Voice Search Increasing
According to Google Voice Search has doubled over the last year. By 2020 half of all searches will come from voice according to ComScore, a leading media measurement and analytics company. Web user’s behaviour has changed significantly since the introduction of the smartphone. Mobile search now exceeds desktop search and is growing at a phenomenal rate.
Voice search and the Digital Assistant is the next natural development, and its use won’t be confined to the smartphone. ‘Google Home’ is intended to bring the digital assistant right into your living room.
When do people use voice search?
People currently use voice search:
- When they need a quick answer
- When they are doing something else, (eg driving, watching TV, shopping etc)
Most voice searches involve obtaining direct actionable data. For example, price checking while shopping, finding recipes or asking for directions. Many voice searches are related to potential commercial transactions such as ordering a pizza for example.
People currently use Voice search when it is physically difficult for them to type their search manually, for example when they are driving, exercising or cooking. Amoung younger people it is more socially acceptable to use Voice Search in front of others.
Semantic search and Voice Search
Keywords and Semantic Search
Keywords are essential if your web pages are to rank well. Keywords inform your users as well as search engines exactly what your page is about. There is a difference however in keyword usage between text searches and voice searches. Text searches focus around one to three words while voice search has around three to four words. Instead of using keywords verbatim, it will become increasingly important to think about the different ways someone might use those keywords, and how they might differ in various situations. In other words Voice searches are contextual, so it is important to consider the context of your keywords.
The term for context based search is ‘Semantic Search’. Semantic search is simply the attempt to put a searcher’s query into context. Search engines such as Google use artificial intelligence to try and understand the intention behind a query so that they can deliver more accurate results. The artificial intelligence uses an algorithm called machine-based learning to do this.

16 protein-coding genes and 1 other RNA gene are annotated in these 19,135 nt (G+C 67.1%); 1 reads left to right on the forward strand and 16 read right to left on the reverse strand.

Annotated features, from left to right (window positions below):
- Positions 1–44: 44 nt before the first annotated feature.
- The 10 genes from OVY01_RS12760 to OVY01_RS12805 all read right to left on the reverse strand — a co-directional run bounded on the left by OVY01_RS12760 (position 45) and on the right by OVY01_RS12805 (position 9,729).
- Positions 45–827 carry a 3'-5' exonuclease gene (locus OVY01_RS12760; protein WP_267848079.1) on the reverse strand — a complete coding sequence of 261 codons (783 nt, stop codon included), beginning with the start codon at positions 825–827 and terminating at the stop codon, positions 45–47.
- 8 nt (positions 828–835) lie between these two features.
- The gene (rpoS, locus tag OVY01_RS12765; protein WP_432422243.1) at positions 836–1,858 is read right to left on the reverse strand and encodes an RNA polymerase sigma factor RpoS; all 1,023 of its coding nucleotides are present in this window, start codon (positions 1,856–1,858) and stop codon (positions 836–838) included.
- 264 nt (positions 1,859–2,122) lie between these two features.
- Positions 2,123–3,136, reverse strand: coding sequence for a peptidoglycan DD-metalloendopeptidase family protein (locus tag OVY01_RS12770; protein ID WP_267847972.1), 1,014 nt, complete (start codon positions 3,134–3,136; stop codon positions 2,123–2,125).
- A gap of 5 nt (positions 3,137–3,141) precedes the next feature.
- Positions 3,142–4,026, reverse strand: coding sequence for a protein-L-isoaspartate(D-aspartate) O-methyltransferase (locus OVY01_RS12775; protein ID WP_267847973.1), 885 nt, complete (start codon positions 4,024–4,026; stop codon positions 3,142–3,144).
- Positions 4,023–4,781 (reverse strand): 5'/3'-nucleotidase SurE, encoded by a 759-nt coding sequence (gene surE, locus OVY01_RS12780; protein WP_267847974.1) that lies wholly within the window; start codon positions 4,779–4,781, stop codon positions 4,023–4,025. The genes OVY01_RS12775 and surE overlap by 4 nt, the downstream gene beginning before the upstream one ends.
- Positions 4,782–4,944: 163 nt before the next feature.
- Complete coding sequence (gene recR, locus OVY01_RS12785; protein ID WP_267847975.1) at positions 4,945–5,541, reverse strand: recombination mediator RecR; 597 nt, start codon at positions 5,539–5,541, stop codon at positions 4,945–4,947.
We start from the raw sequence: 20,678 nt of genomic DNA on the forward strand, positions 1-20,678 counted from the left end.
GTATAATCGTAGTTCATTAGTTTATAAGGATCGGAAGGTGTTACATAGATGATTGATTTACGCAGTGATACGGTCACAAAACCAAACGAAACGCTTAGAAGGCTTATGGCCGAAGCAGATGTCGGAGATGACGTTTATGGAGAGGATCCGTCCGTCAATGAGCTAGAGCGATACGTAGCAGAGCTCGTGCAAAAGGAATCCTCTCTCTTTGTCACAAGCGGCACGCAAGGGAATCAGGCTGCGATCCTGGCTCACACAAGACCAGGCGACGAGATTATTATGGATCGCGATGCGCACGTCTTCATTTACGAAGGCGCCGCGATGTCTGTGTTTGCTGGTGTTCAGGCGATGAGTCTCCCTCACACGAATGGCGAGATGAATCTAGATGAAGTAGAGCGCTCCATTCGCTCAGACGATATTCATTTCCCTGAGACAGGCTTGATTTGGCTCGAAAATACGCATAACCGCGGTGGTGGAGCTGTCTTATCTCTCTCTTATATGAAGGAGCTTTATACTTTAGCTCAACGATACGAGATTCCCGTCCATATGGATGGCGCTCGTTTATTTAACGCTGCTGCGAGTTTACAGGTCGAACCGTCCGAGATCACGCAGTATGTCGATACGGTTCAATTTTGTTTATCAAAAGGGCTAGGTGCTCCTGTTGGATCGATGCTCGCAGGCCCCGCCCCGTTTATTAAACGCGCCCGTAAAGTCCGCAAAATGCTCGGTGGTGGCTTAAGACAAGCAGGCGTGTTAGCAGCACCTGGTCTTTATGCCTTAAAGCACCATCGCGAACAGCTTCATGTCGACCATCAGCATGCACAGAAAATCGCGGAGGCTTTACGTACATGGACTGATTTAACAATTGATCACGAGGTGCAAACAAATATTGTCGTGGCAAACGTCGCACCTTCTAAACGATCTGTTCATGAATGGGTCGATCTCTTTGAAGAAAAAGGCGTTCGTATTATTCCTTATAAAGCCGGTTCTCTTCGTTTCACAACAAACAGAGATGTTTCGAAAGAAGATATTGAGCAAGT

Semantic search: an example
Imagine someone driving a car near Margate, they decide they want a pizza. They ask their smartphone where to get a pizza in Margate. Voice search won’t just pull up pages that say “pizzas in Margate.” Results will depend on:
- Their location, they want a pizza from a nearby restaurant and don’t want to drive across town.
- Positive review data. It won’t be enough to write a keyword phrase like “best pizzas in Margate” into your web copy. Your assertion will have to match data on Google Business, Yelp, and other review sites.
- The searcher may want a cheese pizza, a meat pizza, a spicy pizza or a Hawaiian pizza. Restaurants offering a more complete menu are more likely to top the search results.
- Past user behaviour. If users have clicked the result and then left positive reviews after their visits, the website will appear more often when others have similar queries.
- The search engine will probably choose a restaurant at which people check in on social media or a restaurant with an active social media presence. Your inbound link quality will also provide considerable context related to whether the search engine has confidence in your page.
Voice Search and your website
- Make sure your website is mobile friendly, most voice searches are performed on a mobile device.
- Use schema in your website mark up. Schema is code that you put on your website to help the search engines return more informative results for users. Rich snippets are written using schema mark up. Schema mark up is essential when using semantic searches.
- Use natural language, rather than just keywords to respond to questions. Keywords should include verbs, and include semantic variations. Use keyword and intent analysis to better understand the context of the queries.
- Local bias. Voice searches are often looking for actionable responses. Use natural language on your website, as if you were talking to a person. In the example of a semantic search given above. One might respond with directions to your pizza restaurant by saying “we are near the clock tower in Margate” for example.
- Remember the positive reviews and active social media presence. Sign up to local review sites and business directories and encourage your customers to leave reviews.